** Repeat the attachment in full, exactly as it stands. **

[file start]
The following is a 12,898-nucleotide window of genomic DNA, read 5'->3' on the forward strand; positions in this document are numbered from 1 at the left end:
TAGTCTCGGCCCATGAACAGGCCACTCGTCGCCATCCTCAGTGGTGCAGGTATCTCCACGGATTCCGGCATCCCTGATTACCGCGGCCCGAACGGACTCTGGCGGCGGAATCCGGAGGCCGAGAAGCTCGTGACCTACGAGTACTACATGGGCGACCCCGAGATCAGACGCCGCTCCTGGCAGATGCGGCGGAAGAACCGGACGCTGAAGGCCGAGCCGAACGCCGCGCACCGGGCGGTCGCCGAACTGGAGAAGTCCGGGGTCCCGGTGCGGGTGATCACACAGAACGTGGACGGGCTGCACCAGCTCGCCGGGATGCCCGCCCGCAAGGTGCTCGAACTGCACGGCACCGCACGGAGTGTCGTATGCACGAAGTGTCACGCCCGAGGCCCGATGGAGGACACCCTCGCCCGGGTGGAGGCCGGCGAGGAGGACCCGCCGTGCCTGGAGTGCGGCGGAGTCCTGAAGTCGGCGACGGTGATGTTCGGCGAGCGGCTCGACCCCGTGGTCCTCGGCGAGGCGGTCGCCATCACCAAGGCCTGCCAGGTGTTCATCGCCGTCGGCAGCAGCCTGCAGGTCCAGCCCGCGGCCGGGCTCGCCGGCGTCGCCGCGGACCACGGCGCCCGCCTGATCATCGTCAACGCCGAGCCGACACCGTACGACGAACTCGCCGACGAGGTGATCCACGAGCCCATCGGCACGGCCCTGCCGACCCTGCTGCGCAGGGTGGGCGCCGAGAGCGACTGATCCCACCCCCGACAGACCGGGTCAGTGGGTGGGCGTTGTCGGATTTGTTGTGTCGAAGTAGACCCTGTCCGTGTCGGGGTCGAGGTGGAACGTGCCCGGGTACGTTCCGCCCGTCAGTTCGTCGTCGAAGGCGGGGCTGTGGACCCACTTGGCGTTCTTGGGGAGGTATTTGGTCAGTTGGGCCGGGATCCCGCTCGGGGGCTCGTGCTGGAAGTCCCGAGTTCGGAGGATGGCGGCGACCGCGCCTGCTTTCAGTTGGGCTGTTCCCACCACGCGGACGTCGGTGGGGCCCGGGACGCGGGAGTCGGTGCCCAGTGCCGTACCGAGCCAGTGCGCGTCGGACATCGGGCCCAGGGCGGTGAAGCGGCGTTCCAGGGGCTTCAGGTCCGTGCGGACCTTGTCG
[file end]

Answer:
The following is a 12,898-nucleotide window of genomic DNA, read 5'->3' on the forward strand; positions in this document are numbered from 1 at the left end:
TAGTCTCGGCCCATGAACAGGCCACTCGTCGCCATCCTCAGTGGTGCAGGTATCTCCACGGATTCCGGCATCCCTGATTACCGCGGCCCGAACGGACTCTGGCGGCGGAATCCGGAGGCCGAGAAGCTCGTGACCTACGAGTACTACATGGGCGACCCCGAGATCAGACGCCGCTCCTGGCAGATGCGGCGGAAGAACCGGACGCTGAAGGCCGAGCCGAACGCCGCGCACCGGGCGGTCGCCGAACTGGAGAAGTCCGGGGTCCCGGTGCGGGTGATCACACAGAACGTGGACGGGCTGCACCAGCTCGCCGGGATGCCCGCCCGCAAGGTGCTCGAACTGCACGGCACCGCACGGAGTGTCGTATGCACGAAGTGTCACGCCCGAGGCCCGATGGAGGACACCCTCGCCCGGGTGGAGGCCGGCGAGGAGGACCCGCCGTGCCTGGAGTGCGGCGGAGTCCTGAAGTCGGCGACGGTGATGTTCGGCGAGCGGCTCGACCCCGTGGTCCTCGGCGAGGCGGTCGCCATCACCAAGGCCTGCCAGGTGTTCATCGCCGTCGGCAGCAGCCTGCAGGTCCAGCCCGCGGCCGGGCTCGCCGGCGTCGCCGCGGACCACGGCGCCCGCCTGATCATCGTCAACGCCGAGCCGACACCGTACGACGAACTCGCCGACGAGGTGATCCACGAGCCCATCGGCACGGCCCTGCCGACCCTGCTGCGCAGGGTGGGCGCCGAGAGCGACTGATCCCACCCCCGACAGACCGGGTCAGTGGGTGGGCGTTGTCGGATTTGTTGTGTCGAAGTAGACCCTGTCCGTGTCGGGGTCGAGGTGGAACGTGCCCGGGTACGTTCCGCCCGTCAGTTCGTCGTCGAAGGCGGGGCTGTGGACCCACTTGGCGTTCTTGGGGAGGTATTTGGTCAGTTGGGCCGGGATCCCGCTCGGGGGCTCGTGCTGGAAGTCCCGAGTTCGGAGGATGGCGGCGACCGCGCCTGCTTTCAGTTGGGCTGTTCCCACCACGCGGACGTCGGTGGGGCCCGGGACGCGGGAGTCGGTGCCCAGTGCCGTACCGAGCCAGTGCGCGTCGGACATCGGGCCCAGGGCGGTGAAGCGGCGTTCCAGGGGCTTCAGGTCCGTGCGGACCTTGTCG